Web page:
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EasyDNA CBC News CanadaKENT, United Kingdom – 18/06/15 – Four major DNA testing companies – EasyDNA, 23andMe, Viaguard and Health Holistic International – have had their Genetic Health Predisposition test reviewed by CBC news journalist Erica Johnson. Johnson, the host of the show has won many journalist awards including the Jack Webster Award, RTNDA Award and a Freddie Award, she offers a candid, unbiased review of the genetic predisposition testing services offered by Viaguard, 23andme, EasyDNA and Health Holistic International. The show aired on April 3rd 2015.

The episode features contributing producer for Gene Genie Bryce Sage, who volunteers to take the 4 different genetic health tests, assisted by Johnson. The CBC host and Bryce then sift through the different results together trying to understand their significance, discussing the test results with Bryce who voices his main concerns.

Johnson is seen interviewing Senator James Cowan, who passed a bill to limit employer and insurance company’s access to genetic data. Genetic health tests could potentially affect a person’s employability or eligibility for health insurance, something which EasyDNA also feels very strongly about. In response to this issue, sales and marketing manager for EasyDNA states that “the results of such tests should be strictly confidential and the person carrying out the test should be the only person to have access to the results and choose themselves who they wish to disclose the results to”.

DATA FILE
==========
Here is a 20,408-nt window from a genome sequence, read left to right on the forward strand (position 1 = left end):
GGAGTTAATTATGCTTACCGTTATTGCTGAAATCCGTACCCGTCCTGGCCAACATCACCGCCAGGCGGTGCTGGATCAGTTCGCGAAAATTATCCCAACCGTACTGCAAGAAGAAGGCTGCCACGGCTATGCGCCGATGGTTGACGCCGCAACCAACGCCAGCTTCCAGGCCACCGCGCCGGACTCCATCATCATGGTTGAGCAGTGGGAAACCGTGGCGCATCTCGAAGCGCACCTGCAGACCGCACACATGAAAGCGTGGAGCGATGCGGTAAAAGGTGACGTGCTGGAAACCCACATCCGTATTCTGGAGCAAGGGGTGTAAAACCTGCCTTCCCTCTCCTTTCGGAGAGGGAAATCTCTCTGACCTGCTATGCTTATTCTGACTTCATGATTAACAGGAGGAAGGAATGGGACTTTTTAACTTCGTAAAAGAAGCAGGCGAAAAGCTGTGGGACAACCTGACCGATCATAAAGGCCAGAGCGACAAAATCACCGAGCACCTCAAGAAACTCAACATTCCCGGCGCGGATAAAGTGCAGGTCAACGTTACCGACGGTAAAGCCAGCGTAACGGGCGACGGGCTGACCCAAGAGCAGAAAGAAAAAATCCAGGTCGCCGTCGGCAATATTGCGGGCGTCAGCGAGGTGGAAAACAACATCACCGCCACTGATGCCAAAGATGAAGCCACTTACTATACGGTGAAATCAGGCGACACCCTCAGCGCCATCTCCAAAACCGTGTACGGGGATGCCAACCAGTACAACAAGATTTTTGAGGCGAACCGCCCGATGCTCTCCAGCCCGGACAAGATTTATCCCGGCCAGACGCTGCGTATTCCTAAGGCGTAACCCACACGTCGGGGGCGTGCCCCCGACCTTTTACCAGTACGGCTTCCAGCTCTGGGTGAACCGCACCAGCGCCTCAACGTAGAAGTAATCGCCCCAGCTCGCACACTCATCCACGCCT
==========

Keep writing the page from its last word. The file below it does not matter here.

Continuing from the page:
The company has featured in many TV shows across the world, including the Australian drama, WonderLand and Channel New Asia’s Down the Line. Sales and marketing manager for EasyDNA states that “featuring in a CBC episode as one of the 4 companies offering genetic predisposition services is a great opportunity for EasyDNA – it shows an unbiased view of the test from the consumer perspective placing us side by side with other leading companies in the same industry such as 23andMe. Such TV features also provide viewers with the information they need to know before purchasing such genetic tests helping them make an informed choice”.

Following the results of the four different tests, Johnson seeks to investigate their significance and scientific relevance by consulting prof. Fritz Roth, geneticist at University of Toronto and 23andMe’s director of business development, Emily Drabant Conley. Two of the main criticisms that arise include the fact that essentially there is no industry standard on how results should be presented which means, just like Bryce, a consumer can receive conflicting results for the same set of diseases tested. Moreover, further scientific studies are still required in order to make these tests more accurate.

On a concluding note, an EasyDNA representative states that “Overall the perspectives and concerns voiced in Gene Genie are fair and we acknowledge there is still scope for a lot of development in this field. As a company however we stress to our clients the fact that genetic factors are only a small part of the picture and even a high percentage predisposition does not mean they will necessarily develop the disease and a close to 0 predisposition does not necessarily mean they will not. Therefore the advice of a genetic counsellor is essential before and after taking the test.”

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